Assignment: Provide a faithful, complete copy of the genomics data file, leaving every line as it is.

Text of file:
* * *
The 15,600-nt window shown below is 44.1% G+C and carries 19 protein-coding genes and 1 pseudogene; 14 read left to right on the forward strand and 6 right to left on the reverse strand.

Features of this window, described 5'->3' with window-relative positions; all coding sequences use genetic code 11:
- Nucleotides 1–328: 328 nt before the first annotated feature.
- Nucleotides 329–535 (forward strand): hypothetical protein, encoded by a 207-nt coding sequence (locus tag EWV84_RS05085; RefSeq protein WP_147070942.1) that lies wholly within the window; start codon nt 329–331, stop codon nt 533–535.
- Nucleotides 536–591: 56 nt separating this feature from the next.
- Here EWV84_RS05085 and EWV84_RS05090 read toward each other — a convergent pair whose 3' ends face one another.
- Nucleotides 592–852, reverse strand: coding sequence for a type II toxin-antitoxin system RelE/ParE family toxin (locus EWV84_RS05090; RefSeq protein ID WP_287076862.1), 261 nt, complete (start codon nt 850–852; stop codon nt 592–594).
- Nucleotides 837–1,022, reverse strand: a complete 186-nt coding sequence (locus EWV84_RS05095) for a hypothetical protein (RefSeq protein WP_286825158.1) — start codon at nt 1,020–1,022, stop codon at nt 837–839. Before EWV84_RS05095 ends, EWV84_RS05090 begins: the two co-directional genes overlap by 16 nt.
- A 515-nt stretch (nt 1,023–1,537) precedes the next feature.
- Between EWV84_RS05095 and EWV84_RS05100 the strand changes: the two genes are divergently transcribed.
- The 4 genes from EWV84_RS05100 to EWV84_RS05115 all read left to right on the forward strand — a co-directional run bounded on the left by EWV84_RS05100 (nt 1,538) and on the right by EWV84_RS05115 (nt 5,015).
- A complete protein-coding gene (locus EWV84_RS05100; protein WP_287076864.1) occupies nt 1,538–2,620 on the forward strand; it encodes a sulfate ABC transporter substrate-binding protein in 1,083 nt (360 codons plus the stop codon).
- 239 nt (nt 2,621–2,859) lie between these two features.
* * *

The 15,600-nt window shown below is 44.1% G+C and carries 19 protein-coding genes and 1 pseudogene; 14 read left to right on the forward strand and 6 right to left on the reverse strand.

Features of this window, described 5'->3' with window-relative positions; all coding sequences use genetic code 11:
- Nucleotides 1–328: 328 nt before the first annotated feature.
- Nucleotides 329–535 (forward strand): hypothetical protein, encoded by a 207-nt coding sequence (locus tag EWV84_RS05085; RefSeq protein WP_147070942.1) that lies wholly within the window; start codon nt 329–331, stop codon nt 533–535.
- Nucleotides 536–591: 56 nt separating this feature from the next.
- Here EWV84_RS05085 and EWV84_RS05090 read toward each other — a convergent pair whose 3' ends face one another.
- Nucleotides 592–852, reverse strand: coding sequence for a type II toxin-antitoxin system RelE/ParE family toxin (locus EWV84_RS05090; RefSeq protein ID WP_287076862.1), 261 nt, complete (start codon nt 850–852; stop codon nt 592–594).
- Nucleotides 837–1,022, reverse strand: a complete 186-nt coding sequence (locus EWV84_RS05095) for a hypothetical protein (RefSeq protein WP_286825158.1) — start codon at nt 1,020–1,022, stop codon at nt 837–839. Before EWV84_RS05095 ends, EWV84_RS05090 begins: the two co-directional genes overlap by 16 nt.
- A 515-nt stretch (nt 1,023–1,537) precedes the next feature.
- Between EWV84_RS05095 and EWV84_RS05100 the strand changes: the two genes are divergently transcribed.
- The 4 genes from EWV84_RS05100 to EWV84_RS05115 all read left to right on the forward strand — a co-directional run bounded on the left by EWV84_RS05100 (nt 1,538) and on the right by EWV84_RS05115 (nt 5,015).
- A complete protein-coding gene (locus EWV84_RS05100; protein WP_287076864.1) occupies nt 1,538–2,620 on the forward strand; it encodes a sulfate ABC transporter substrate-binding protein in 1,083 nt (360 codons plus the stop codon).
- 239 nt (nt 2,621–2,859) lie between these two features.